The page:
The key plank of Bernie Sander’s campaign for president is to reduce the growing income and wealth inequality in the United States. On his official website, under the issue of income and wealth inequality is the statement “The issue of wealth and income inequality is the great moral issue of our time, it is the great economic issue of our time, and it is the great political issue of our time.”
A key part of any program to reduce economic inequality is to alter our system of taxation. If enacted, Sander’s proposals would increase the taxes on those with higher incomes.
However, the Sander’s campaign proposals keep in place much of the unfairness in our existing system of taxation that exacerbates inequality.
Perhaps, the biggest hole in his proposals is a greater focus on the taxation of income and not on the taxation of wealth—where one finds the greatest disparity.
When the wealth of the super-rich increases during a year, it presumably is mostly a result of an increase in the value of their assets. Until the assets are sold, this increase in value is not subject to taxation.
By contrast, if a worker’s salary goes up by $1,000, taxes will be paid on the entire $1,000.
Wealth Surtax Only After a Wealthy Person Dies
Under Sander’s proposal, taxes on the part of estates worth more than $3.5 million would be 45% and as high as 55% on the part of an estate worth more than $50 million. He also proposes an additional tax of 10% on the estate of billionaires. Shouldn’t this 10% surtax be even higher on estates worth $10 billion or more? Should it only apply to estates worth more than a billion? Shouldn’t estates worth, for example, half that much—a “mere” $500 million also be subject to such a surtax?
Unclear is whether Sanders’ estate surtax would be applied to the wealth the superrich placed into foundations or other similar institutions through which they shape social policy.
Should a just society seeking to reduce inequality ever allow any individual to ever be worth billions of dollars and be able to exercise the power that goes with that wealth?
Would making the surtax a current yearly tax instead of being a one-time tax after the person dies be more just? Were it a current tax of 10%, the wealth of Bill Gates would shrink from $80 billion to a “paltry” $72 billion.
Social Security Tax Proposal
Currently, an employee pays social security taxes on earned income at a rate of 6.2%, whether making $10,000/year or $100,000. In other words, it’s a flat tax that is not based on one’s
ability to pay. Under the current law, the tax is capped at the first $118,500 of one’s salary/pay which results in a person making $118,500 paying the same amount of social security taxes as one with a yearly salary of $1,185,000 or even $11,850,000. The rate of social security taxation of the latter is .062%, or a hundred times lower than the rate paid by a person earning $10,000/year.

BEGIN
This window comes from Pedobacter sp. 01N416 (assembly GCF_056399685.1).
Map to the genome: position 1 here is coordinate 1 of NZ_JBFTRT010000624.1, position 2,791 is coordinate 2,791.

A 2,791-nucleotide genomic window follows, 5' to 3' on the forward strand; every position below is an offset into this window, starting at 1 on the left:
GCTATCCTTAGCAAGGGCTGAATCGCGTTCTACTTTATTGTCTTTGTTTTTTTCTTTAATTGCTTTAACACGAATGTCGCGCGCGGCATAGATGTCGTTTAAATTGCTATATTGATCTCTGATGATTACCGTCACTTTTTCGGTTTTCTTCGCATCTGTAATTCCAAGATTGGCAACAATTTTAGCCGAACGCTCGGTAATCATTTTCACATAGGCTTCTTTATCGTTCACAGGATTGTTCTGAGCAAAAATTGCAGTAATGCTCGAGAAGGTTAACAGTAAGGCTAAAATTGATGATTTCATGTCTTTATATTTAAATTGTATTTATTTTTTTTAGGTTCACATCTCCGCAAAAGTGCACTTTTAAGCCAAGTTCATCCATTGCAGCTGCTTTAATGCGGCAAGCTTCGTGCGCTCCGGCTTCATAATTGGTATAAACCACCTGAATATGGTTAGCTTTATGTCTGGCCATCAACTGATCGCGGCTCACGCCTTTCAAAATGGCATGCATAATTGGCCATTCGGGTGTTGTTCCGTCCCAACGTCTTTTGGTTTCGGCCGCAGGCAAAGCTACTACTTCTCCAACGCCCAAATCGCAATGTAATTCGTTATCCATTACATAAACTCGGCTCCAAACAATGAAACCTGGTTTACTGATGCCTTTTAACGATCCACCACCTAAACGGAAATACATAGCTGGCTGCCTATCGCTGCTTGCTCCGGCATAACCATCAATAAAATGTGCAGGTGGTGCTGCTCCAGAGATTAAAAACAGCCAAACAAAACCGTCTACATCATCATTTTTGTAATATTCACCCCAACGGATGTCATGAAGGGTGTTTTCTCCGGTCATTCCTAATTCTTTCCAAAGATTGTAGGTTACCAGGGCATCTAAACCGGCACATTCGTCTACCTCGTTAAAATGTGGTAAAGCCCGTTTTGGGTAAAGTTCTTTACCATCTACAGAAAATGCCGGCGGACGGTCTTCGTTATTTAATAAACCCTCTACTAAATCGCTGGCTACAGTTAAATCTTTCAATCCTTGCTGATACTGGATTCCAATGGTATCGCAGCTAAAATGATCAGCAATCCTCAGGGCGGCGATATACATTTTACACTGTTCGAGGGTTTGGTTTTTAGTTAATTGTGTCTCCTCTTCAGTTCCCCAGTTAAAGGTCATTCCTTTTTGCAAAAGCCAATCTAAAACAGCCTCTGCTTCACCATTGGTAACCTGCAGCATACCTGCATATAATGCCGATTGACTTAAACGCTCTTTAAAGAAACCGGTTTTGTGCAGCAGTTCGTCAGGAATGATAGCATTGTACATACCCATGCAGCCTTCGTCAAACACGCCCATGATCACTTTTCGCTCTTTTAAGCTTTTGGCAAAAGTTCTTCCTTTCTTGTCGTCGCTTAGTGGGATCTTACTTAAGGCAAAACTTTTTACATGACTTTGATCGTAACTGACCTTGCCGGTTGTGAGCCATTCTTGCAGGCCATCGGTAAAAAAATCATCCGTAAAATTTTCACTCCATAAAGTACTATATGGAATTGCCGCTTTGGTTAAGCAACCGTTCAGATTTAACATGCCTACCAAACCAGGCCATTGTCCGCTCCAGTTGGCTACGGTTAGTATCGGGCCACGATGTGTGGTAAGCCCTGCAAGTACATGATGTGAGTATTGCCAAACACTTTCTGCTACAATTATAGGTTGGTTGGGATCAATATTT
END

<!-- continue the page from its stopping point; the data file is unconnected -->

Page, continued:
Sanders calls for lifting the cap on social security taxes. Under Sanders’ plan, individuals earning $11,850,000 a year would pay the same percent of their earned income in social security taxes as one making $10,000.
Should a worker who makes an income less than what is considered the threshold for poverty be subject to this tax? Shouldn’t the person making $11.85 million pay social security taxes at a higher rate?
Tax Rates on Investment Income Proposal
Starting with Bill Clinton’s presidency, most dividends and gains from the sale of property such as stocks owned for more than one year are taxed at a much lower rate than income earned at a job. For example, in 2015, a single person who rents, who has no deductions or investments, and whose only income is $50,000 earned at a job pays $5,725 in federal income taxes, $3,100 in social security taxes, and $725 in medicare taxes for a total of $9,550, or over 19% of their income. By contrast, a single person with similar circumstances whose only source of income is $50,000 in the form of dividends would pay less than $400 in federal income taxes–under 1% of their income–and no social security or medicare taxes.
Sanders proposes to end the lower tax rate on investment income (in the form of dividends and long term capital gains) on the part of total income in excess of $200,000 if one is single, or $250,000 if a couple. However, single people with “only” $200,000 of income from dividends would remain eligible for the lower tax rate on investment income. Such an individual would currently pay less than $23,000 in federal taxes which is less than 12% of their income–compared to more than 19% paid by the worker cited above earning $50,000/year.